Co-occurring KRAS mutation/LKB1 loss in non-small cell lung cancer cells results in enhanced metabolic activity susceptible to caloric restriction: an in vitro integrated multilevel approach

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Abstract

BACKGROUND: Non-small-cell lung cancer (NSCLC) is a heterogeneous disease, with multiple different oncogenic mutations. Approximately 25-30% of NSCLC patients present KRAS mutations, which confer poor prognosis and high risk of tumor recurrence. About half of NSCLCs with activating KRAS lesions also have deletions or inactivating mutations in the serine/threonine kinase 11 (LKB1) gene. Loss of LKB1 on a KRAS-mutant background may represent a significant source of heterogeneity contributing to poor response to therapy.

METHODS: Here, we employed an integrated multilevel proteomics, metabolomics and functional in-vitro approach in NSCLC H1299 isogenic cells to define their metabolic state associated with the presence of different genetic background. Protein levels were obtained by label free and single reaction monitoring (SRM)-based proteomics. The metabolic state was studied coupling targeted and untargeted mass spectrometry (MS) strategy. In vitro metabolic dependencies were evaluated using 2-deoxy glucose (2-DG) treatment or glucose/glutamine nutrient limitation.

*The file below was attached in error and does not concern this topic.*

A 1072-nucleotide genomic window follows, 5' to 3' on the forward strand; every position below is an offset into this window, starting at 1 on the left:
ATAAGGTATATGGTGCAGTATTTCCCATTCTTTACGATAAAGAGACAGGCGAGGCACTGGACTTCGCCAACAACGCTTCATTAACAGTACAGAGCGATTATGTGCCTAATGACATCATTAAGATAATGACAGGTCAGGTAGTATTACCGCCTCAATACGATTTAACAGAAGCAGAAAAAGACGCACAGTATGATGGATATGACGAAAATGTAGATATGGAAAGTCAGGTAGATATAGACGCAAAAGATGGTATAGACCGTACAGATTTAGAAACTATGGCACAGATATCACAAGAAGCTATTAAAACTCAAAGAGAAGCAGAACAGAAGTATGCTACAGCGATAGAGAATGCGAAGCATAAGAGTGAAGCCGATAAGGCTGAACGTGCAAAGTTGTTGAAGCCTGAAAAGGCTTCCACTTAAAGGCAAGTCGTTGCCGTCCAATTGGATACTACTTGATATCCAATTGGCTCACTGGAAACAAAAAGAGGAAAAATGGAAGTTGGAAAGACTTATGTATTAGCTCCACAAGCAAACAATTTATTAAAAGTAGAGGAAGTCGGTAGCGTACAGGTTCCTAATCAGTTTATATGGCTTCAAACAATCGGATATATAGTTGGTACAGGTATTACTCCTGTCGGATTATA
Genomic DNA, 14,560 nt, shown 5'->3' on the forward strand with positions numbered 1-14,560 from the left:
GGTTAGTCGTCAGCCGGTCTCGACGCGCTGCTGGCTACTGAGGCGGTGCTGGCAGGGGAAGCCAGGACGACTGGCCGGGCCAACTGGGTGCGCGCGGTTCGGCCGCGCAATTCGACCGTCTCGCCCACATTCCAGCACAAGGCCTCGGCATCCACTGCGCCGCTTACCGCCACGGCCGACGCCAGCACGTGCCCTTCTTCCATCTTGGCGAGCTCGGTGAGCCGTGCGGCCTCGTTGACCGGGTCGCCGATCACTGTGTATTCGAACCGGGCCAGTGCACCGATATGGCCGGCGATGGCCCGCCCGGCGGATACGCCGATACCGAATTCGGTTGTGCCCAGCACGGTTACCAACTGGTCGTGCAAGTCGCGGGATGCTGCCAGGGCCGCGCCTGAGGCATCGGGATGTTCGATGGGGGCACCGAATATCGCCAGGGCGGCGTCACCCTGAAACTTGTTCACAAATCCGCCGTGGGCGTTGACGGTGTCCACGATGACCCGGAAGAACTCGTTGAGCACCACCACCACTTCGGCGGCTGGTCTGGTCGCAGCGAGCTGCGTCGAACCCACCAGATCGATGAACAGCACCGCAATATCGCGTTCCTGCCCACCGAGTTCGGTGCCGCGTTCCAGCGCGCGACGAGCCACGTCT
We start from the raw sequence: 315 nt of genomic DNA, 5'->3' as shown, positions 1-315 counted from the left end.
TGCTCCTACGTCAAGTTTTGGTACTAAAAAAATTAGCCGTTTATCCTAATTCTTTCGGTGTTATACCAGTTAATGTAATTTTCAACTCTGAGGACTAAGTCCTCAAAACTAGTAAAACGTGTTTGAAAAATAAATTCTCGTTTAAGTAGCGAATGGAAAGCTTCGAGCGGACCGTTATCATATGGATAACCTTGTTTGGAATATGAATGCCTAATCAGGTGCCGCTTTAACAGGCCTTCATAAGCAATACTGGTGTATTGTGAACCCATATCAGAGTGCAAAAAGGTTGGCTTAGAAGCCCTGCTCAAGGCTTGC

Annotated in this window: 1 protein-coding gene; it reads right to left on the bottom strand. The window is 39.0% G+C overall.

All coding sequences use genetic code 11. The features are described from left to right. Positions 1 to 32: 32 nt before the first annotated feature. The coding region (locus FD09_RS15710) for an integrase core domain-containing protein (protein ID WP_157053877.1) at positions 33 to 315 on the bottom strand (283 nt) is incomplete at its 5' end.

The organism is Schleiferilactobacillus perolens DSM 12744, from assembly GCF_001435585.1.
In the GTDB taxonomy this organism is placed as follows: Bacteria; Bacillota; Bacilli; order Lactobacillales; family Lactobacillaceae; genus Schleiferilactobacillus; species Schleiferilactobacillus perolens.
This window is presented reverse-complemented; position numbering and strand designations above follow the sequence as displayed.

RESULTS: Here we demonstrate that co-occurring KRAS mutation/LKB1 loss in NSCLC cells allowed efficient exploitation of glycolysis and oxidative phosphorylation, when compared to cells with each single oncologic genotype. The enhanced metabolic activity rendered the viability of cells with both genetic lesions susceptible towards nutrient limitation.

CONCLUSIONS: Co-occurrence of KRAS mutation and LKB1 loss in NSCLC cells induced an enhanced metabolic activity mirrored by a growth rate vulnerability under limited nutrient conditions relative to cells with the single oncogenetic lesions. Our results hint at the possibility that energy stress induced by calorie restriction regimens may sensitize NSCLCs with these co-occurring lesions to cytotoxic chemotherapy.

Original languageEnglish
Pages (from-to)302
JournalJournal of Experimental and Clinical Cancer Research
Volume37
Issue number1
DOIs
Publication statusPublished - Dec 4 2018

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Caloric Restriction
Non-Small Cell Lung Carcinoma
Mutation
Food
Proteomics
Glucose
Metabolomics
Protein-Serine-Threonine Kinases
Oxidative Phosphorylation
Glycolysis
Glutamine
Mass Spectrometry
Cell Survival
Genotype
In Vitro Techniques
Recurrence
Drug Therapy
Therapeutics
Growth
Genes

Cite this

@article{6fe7004866a64047853be2ed421013ec,
title = "Co-occurring KRAS mutation/LKB1 loss in non-small cell lung cancer cells results in enhanced metabolic activity susceptible to caloric restriction: an in vitro integrated multilevel approach",